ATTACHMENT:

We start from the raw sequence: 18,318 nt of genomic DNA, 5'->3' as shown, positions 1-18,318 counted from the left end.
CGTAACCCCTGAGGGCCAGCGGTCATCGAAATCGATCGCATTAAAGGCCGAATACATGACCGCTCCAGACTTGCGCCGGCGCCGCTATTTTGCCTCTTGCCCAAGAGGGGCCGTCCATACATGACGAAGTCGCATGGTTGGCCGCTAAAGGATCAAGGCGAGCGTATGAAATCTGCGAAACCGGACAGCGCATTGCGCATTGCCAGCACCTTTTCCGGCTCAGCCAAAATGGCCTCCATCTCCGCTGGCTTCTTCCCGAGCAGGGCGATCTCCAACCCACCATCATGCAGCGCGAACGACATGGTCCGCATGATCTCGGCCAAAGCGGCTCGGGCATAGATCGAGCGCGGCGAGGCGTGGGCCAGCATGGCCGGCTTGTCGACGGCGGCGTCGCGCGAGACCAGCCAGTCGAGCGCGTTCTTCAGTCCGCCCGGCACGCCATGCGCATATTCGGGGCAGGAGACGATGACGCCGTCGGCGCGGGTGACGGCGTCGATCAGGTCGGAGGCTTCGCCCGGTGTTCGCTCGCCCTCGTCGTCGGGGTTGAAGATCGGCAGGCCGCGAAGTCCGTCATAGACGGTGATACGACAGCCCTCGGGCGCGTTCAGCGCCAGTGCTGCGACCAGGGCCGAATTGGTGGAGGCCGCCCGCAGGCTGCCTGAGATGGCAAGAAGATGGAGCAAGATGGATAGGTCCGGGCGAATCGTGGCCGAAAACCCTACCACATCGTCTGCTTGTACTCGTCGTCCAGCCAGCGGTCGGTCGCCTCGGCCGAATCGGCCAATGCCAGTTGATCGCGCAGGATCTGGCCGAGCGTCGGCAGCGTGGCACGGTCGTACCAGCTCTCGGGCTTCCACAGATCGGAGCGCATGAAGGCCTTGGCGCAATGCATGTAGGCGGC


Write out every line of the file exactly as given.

We start from the raw sequence: 18,318 nt of genomic DNA, 5'->3' as shown, positions 1-18,318 counted from the left end.
CGTAACCCCTGAGGGCCAGCGGTCATCGAAATCGATCGCATTAAAGGCCGAATACATGACCGCTCCAGACTTGCGCCGGCGCCGCTATTTTGCCTCTTGCCCAAGAGGGGCCGTCCATACATGACGAAGTCGCATGGTTGGCCGCTAAAGGATCAAGGCGAGCGTATGAAATCTGCGAAACCGGACAGCGCATTGCGCATTGCCAGCACCTTTTCCGGCTCAGCCAAAATGGCCTCCATCTCCGCTGGCTTCTTCCCGAGCAGGGCGATCTCCAACCCACCATCATGCAGCGCGAACGACATGGTCCGCATGATCTCGGCCAAAGCGGCTCGGGCATAGATCGAGCGCGGCGAGGCGTGGGCCAGCATGGCCGGCTTGTCGACGGCGGCGTCGCGCGAGACCAGCCAGTCGAGCGCGTTCTTCAGTCCGCCCGGCACGCCATGCGCATATTCGGGGCAGGAGACGATGACGCCGTCGGCGCGGGTGACGGCGTCGATCAGGTCGGAGGCTTCGCCCGGTGTTCGCTCGCCCTCGTCGTCGGGGTTGAAGATCGGCAGGCCGCGAAGTCCGTCATAGACGGTGATACGACAGCCCTCGGGCGCGTTCAGCGCCAGTGCTGCGACCAGGGCCGAATTGGTGGAGGCCGCCCGCAGGCTGCCTGAGATGGCAAGAAGATGGAGCAAGATGGATAGGTCCGGGCGAATCGTGGCCGAAAACCCTACCACATCGTCTGCTTGTACTCGTCGTCCAGCCAGCGGTCGGTCGCCTCGGCCGAATCGGCCAATGCCAGTTGATCGCGCAGGATCTGGCCGAGCGTCGGCAGCGTGGCACGGTCGTACCAGCTCTCGGGCTTCCACAGATCGGAGCGCATGAAGGCCTTGGCGCAATGCATGTAGGCGGC